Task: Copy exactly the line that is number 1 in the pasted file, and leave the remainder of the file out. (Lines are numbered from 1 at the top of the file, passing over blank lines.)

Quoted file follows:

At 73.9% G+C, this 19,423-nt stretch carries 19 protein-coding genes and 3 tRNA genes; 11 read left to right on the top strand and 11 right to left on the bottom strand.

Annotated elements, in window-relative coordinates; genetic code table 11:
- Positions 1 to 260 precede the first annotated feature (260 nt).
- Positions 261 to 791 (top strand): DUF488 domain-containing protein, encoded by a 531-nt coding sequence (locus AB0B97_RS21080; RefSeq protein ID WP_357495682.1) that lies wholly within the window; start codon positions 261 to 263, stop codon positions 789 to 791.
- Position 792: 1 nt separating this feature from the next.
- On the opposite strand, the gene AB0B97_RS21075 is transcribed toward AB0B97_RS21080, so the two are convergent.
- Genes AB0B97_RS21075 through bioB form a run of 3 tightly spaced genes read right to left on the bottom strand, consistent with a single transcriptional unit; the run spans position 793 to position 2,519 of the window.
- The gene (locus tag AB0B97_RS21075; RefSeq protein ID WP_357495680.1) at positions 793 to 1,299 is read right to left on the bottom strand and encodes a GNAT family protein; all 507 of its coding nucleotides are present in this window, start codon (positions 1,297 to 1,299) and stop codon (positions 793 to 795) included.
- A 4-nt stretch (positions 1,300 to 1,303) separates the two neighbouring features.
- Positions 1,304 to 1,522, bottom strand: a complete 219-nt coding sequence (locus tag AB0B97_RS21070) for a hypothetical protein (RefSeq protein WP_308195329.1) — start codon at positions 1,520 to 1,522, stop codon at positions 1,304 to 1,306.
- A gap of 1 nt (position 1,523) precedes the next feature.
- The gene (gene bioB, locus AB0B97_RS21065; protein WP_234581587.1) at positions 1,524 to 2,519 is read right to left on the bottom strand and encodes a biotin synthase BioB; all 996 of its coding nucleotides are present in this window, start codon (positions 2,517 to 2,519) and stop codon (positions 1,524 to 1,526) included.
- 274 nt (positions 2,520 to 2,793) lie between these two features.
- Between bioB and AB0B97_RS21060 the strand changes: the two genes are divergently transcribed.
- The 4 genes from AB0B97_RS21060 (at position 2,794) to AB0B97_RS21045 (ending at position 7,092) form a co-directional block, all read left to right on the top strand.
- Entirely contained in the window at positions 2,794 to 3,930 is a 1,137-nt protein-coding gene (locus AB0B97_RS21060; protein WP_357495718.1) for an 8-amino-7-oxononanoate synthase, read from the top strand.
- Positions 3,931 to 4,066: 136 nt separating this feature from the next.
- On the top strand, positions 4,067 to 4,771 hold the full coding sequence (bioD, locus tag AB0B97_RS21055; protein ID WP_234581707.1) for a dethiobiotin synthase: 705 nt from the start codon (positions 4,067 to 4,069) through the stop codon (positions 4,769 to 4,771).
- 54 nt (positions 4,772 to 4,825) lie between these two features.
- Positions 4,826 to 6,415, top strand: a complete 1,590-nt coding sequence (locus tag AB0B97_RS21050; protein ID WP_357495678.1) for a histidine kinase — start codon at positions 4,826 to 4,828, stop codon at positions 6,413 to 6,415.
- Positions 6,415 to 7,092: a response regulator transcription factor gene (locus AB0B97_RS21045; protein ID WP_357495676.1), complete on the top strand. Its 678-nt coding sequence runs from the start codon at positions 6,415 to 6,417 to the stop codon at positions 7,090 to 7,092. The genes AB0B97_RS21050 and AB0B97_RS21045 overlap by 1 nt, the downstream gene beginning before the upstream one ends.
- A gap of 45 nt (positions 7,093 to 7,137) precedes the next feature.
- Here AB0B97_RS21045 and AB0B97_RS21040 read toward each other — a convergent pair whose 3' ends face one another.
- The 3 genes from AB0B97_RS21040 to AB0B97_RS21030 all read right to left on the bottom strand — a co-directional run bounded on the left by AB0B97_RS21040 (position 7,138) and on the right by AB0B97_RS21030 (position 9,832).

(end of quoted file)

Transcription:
At 73.9% G+C, this 19,423-nt stretch carries 19 protein-coding genes and 3 tRNA genes; 11 read left to right on the top strand and 11 right to left on the bottom strand.